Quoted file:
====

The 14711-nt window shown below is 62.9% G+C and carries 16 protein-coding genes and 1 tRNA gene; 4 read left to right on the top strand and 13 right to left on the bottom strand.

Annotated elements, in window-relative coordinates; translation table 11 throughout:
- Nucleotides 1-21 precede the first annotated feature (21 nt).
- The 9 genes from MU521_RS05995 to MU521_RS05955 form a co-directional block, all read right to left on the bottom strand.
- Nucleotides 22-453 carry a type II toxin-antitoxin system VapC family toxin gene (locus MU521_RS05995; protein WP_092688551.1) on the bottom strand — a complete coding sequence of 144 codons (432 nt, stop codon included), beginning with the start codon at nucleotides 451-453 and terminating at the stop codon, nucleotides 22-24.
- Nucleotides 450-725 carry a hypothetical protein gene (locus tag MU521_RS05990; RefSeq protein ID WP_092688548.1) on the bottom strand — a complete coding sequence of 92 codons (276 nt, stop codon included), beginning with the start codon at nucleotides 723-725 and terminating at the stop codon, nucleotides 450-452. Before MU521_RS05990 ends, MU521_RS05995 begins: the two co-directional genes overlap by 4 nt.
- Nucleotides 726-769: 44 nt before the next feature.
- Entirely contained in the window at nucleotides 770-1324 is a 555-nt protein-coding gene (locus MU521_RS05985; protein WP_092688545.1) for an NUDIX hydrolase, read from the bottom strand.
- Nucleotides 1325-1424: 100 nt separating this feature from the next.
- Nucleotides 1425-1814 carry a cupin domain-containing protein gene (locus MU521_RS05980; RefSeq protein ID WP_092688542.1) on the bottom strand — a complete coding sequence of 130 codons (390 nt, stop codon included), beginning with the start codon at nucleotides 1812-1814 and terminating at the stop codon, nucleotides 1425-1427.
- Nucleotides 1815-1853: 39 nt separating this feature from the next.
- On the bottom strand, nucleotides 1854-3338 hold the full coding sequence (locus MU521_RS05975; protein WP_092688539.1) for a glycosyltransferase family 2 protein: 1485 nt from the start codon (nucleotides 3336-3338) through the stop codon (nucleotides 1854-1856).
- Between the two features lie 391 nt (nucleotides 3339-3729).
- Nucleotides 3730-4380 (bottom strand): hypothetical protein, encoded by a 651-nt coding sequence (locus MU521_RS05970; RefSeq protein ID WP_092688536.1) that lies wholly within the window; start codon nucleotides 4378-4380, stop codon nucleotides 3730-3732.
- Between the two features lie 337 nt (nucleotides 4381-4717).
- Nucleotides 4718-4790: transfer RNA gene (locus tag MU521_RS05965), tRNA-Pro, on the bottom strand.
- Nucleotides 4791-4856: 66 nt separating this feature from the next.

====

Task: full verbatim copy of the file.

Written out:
The 14711-nt window shown below is 62.9% G+C and carries 16 protein-coding genes and 1 tRNA gene; 4 read left to right on the top strand and 13 right to left on the bottom strand.

Annotated elements, in window-relative coordinates; translation table 11 throughout:
- Nucleotides 1-21 precede the first annotated feature (21 nt).
- The 9 genes from MU521_RS05995 to MU521_RS05955 form a co-directional block, all read right to left on the bottom strand.
- Nucleotides 22-453 carry a type II toxin-antitoxin system VapC family toxin gene (locus MU521_RS05995; protein WP_092688551.1) on the bottom strand — a complete coding sequence of 144 codons (432 nt, stop codon included), beginning with the start codon at nucleotides 451-453 and terminating at the stop codon, nucleotides 22-24.
- Nucleotides 450-725 carry a hypothetical protein gene (locus tag MU521_RS05990; RefSeq protein ID WP_092688548.1) on the bottom strand — a complete coding sequence of 92 codons (276 nt, stop codon included), beginning with the start codon at nucleotides 723-725 and terminating at the stop codon, nucleotides 450-452. Before MU521_RS05990 ends, MU521_RS05995 begins: the two co-directional genes overlap by 4 nt.
- Nucleotides 726-769: 44 nt before the next feature.
- Entirely contained in the window at nucleotides 770-1324 is a 555-nt protein-coding gene (locus MU521_RS05985; protein WP_092688545.1) for an NUDIX hydrolase, read from the bottom strand.
- Nucleotides 1325-1424: 100 nt separating this feature from the next.
- Nucleotides 1425-1814 carry a cupin domain-containing protein gene (locus MU521_RS05980; RefSeq protein ID WP_092688542.1) on the bottom strand — a complete coding sequence of 130 codons (390 nt, stop codon included), beginning with the start codon at nucleotides 1812-1814 and terminating at the stop codon, nucleotides 1425-1427.
- Nucleotides 1815-1853: 39 nt separating this feature from the next.
- On the bottom strand, nucleotides 1854-3338 hold the full coding sequence (locus MU521_RS05975; protein WP_092688539.1) for a glycosyltransferase family 2 protein: 1485 nt from the start codon (nucleotides 3336-3338) through the stop codon (nucleotides 1854-1856).
- Between the two features lie 391 nt (nucleotides 3339-3729).
- Nucleotides 3730-4380 (bottom strand): hypothetical protein, encoded by a 651-nt coding sequence (locus MU521_RS05970; RefSeq protein ID WP_092688536.1) that lies wholly within the window; start codon nucleotides 4378-4380, stop codon nucleotides 3730-3732.
- Between the two features lie 337 nt (nucleotides 4381-4717).
- Nucleotides 4718-4790: transfer RNA gene (locus tag MU521_RS05965), tRNA-Pro, on the bottom strand.
- Nucleotides 4791-4856: 66 nt separating this feature from the next.